Title

Educational attainment is associated with unconditional helping behavior

Document Type

Journal Article

Publication Title

Evolutionary Human Sciences

Publisher

Evolutionary Human Sciences

School

School of Medical and Health Sciences

RAS ID

30138

Comments

Westlake, G., Coall, D., & Grueter, C. C. (2019). Educational attainment is associated with unconditional helping behaviour. Evolutionary Human Sciences, 1, Article e15. https://doi.org/10.1017/ehs.2019.16

Abstract

Altruism is a universal human trait, but little is known about its within-population variation. Socio-economic status (SES) has been found to positively impact altruism, but the specific socio-economic variables behind this relationship have remained elusive. This study aimed to determine which facets of SES predict altruism using a lost letter paradigm and a novel lost letter method. Six hundred letters (half dropped on the pavement, half sent to residential addresses) were distributed in 20 suburbs of Perth (Australia) differing in socio-economic variables. Letters distributed in high-SES neighbourhoods were more likely to be returned than letters distributed in low-SES neighbourhoods. Educational attainment and occupation status were the specific socio-economic variables underlying this association, while economic resources and crime rate were not associated with the likelihood of a letter being returned. These results suggest that altruism blossoms in neighbourhoods that are populated with highly educated individuals working in high-status jobs. The relationship between education and prosocial inclinations may be mediated by cognitive ability, self-control and high levels of socialization. Having experienced sustained exposure to norm-abiding models, more educated people may also be better at internalizing cultural norms of helping behaviour, thus creating a more altruistic environment where they reside.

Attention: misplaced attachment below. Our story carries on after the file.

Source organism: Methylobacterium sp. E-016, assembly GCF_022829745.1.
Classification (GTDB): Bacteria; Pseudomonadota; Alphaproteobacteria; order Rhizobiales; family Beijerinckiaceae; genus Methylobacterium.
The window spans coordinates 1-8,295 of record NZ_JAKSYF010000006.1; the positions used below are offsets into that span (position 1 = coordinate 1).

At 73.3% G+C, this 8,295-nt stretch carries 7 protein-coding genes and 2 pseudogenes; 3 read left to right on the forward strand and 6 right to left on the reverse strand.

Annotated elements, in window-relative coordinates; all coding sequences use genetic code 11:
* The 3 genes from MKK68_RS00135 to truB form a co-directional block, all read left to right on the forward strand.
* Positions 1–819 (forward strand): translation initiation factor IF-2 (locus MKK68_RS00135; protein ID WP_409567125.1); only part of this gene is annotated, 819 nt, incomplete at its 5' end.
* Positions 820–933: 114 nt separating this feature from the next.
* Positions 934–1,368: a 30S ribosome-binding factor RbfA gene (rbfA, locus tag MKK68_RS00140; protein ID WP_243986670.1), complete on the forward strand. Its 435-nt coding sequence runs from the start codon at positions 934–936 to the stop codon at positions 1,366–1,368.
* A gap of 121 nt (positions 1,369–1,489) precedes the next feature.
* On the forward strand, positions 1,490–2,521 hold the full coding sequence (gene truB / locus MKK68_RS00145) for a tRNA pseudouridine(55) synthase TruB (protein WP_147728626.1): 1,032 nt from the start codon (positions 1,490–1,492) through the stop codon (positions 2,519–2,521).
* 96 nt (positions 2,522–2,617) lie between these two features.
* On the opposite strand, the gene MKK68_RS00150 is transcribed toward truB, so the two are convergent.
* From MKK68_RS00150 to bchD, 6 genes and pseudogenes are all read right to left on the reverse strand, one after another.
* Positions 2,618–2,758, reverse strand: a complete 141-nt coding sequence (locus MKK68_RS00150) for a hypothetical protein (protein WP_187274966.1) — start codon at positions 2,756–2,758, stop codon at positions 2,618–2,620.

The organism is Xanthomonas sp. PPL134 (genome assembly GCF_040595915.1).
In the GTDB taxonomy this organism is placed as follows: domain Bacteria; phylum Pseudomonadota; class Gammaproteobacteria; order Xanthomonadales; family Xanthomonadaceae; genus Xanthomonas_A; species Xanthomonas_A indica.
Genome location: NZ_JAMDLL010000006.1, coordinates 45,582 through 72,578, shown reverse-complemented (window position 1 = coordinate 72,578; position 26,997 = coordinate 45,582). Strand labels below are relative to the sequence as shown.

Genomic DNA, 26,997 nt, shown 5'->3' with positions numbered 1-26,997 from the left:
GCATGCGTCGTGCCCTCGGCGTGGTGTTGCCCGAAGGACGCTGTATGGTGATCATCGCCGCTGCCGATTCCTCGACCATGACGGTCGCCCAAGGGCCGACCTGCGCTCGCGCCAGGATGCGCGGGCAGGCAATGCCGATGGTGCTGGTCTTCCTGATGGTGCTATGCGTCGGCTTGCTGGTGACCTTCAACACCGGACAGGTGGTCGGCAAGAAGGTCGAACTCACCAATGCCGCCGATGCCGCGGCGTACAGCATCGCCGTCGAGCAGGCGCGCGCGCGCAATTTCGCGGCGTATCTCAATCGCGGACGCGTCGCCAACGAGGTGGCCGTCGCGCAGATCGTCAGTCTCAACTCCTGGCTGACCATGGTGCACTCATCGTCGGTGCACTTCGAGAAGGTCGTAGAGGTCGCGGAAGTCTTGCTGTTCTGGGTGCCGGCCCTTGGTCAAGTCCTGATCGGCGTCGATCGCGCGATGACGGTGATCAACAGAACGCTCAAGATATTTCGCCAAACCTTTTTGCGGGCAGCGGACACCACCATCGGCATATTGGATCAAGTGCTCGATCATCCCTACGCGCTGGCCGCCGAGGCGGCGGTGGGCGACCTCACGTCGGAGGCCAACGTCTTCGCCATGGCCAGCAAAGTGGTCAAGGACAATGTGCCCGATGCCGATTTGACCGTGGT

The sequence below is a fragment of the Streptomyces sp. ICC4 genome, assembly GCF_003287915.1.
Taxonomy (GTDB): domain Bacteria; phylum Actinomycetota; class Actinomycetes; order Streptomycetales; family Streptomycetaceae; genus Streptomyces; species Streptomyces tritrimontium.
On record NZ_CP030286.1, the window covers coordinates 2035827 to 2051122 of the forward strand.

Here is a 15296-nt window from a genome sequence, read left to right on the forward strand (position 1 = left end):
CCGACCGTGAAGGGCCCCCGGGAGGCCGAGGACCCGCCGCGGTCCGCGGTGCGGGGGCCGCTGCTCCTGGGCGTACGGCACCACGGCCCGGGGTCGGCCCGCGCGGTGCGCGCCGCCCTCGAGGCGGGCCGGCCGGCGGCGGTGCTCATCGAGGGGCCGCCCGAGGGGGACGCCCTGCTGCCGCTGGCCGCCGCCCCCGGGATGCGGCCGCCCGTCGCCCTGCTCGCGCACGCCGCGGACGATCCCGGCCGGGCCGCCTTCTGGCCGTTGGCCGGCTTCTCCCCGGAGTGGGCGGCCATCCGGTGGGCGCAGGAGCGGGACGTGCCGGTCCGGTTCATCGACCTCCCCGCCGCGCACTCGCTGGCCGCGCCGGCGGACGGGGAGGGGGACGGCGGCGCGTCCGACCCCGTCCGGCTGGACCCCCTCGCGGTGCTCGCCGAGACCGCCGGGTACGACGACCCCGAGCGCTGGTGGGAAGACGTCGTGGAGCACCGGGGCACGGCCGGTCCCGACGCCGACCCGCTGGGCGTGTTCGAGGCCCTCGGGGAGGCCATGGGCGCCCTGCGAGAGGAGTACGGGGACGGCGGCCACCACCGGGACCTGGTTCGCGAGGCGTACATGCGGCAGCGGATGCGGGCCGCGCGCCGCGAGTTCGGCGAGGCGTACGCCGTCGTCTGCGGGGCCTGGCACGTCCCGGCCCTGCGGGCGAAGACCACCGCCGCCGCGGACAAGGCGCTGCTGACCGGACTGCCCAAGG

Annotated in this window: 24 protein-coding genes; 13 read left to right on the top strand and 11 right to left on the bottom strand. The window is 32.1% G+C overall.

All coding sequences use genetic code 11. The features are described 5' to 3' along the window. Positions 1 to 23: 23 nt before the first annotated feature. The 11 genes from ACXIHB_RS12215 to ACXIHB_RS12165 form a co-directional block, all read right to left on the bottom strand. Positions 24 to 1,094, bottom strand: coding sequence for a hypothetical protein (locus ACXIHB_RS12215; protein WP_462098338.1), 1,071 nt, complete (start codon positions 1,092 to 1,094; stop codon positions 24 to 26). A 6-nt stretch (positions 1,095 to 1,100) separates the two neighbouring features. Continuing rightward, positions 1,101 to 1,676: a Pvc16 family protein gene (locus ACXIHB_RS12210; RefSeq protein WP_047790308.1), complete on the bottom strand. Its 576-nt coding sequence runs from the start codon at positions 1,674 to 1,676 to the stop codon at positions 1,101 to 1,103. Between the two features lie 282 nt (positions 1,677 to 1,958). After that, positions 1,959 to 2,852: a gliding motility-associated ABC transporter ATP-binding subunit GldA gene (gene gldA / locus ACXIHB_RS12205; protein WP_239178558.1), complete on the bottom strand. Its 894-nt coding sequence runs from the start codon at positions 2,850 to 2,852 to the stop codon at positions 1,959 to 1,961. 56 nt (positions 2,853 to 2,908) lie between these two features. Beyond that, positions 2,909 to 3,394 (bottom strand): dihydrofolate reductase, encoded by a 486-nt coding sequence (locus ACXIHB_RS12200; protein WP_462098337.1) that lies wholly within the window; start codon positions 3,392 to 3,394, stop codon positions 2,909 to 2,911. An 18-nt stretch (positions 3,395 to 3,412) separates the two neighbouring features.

DOI

10.1017/ehs.2019.16

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